Department of Plant Sciences, Division of Plant Pathology and Microbiology, The University of Arizona, Tucson 85721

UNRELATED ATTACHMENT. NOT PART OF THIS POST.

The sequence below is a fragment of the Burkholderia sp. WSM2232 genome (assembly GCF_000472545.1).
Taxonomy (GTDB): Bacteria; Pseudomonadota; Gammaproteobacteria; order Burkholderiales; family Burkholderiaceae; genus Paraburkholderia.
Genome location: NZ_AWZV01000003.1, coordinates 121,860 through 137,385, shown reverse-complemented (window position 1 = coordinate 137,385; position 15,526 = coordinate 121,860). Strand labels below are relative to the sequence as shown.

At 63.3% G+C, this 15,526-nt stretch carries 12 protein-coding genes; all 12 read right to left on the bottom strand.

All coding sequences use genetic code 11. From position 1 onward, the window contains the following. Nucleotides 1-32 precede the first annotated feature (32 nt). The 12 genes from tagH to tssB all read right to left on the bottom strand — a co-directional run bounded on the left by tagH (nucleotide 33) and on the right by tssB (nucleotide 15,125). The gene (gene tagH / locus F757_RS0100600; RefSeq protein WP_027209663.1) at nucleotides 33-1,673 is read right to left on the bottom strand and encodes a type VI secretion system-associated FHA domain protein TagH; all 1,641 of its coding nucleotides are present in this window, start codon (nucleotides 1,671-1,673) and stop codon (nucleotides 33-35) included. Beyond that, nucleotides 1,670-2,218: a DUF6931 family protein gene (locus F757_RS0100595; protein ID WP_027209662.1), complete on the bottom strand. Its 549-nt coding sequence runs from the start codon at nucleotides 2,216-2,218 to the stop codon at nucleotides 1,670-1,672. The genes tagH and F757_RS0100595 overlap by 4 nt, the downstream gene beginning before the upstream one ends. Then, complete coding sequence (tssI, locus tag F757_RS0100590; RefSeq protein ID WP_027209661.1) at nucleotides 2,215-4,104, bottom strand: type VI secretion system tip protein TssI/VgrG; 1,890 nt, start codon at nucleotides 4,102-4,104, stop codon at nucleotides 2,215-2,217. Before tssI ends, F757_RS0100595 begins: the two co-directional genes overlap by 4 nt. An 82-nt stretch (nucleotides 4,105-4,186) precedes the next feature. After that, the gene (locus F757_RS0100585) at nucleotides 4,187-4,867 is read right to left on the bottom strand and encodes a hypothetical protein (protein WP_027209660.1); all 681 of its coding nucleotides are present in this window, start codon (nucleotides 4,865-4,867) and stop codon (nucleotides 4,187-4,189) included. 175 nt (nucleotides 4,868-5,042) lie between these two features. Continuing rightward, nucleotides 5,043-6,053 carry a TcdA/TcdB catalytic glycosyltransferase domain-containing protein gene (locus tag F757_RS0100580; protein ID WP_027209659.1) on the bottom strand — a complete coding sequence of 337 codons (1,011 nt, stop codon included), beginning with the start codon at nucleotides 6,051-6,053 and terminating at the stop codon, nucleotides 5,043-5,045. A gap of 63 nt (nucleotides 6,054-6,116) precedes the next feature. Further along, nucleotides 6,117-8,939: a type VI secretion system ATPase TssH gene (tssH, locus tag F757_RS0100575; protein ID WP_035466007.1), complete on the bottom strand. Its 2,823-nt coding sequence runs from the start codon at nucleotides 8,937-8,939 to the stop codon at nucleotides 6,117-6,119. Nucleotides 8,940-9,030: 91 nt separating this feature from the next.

In nature, Pseudomonas species compete and co-exist in mixed communities with a diversity of prokaryotic and eukaryotic micro- and macroorganisms. Many bacteria produce various signals that control gene expression and thus contribute to specific bacterial behaviors and coordinate essential functions with other members of the community. The best-studied signaling compounds are N-acyl-homoserine lactones (AHLs), which are involved in quorum sensing (QS) regulation and are produced by a diverse range of bacterial taxa. To date, research on QS has focused on how signals control gene expression in the bacterial cell and the role of these signals in positive and negative communication among different groups of organisms. Additionally, mechanisms for AHL decay and AHL utilization as sole carbon/energy sources have been identified. Some host organisms produce compounds that can mimic AHLs, and some bacterial signals can influence host gene expression. Thus, interkingdom communication may be more widespread than previously believed. Our current understanding of individual, community and bacterial-host interactions is still in its infancy and there are many exciting discoveries yet to be made.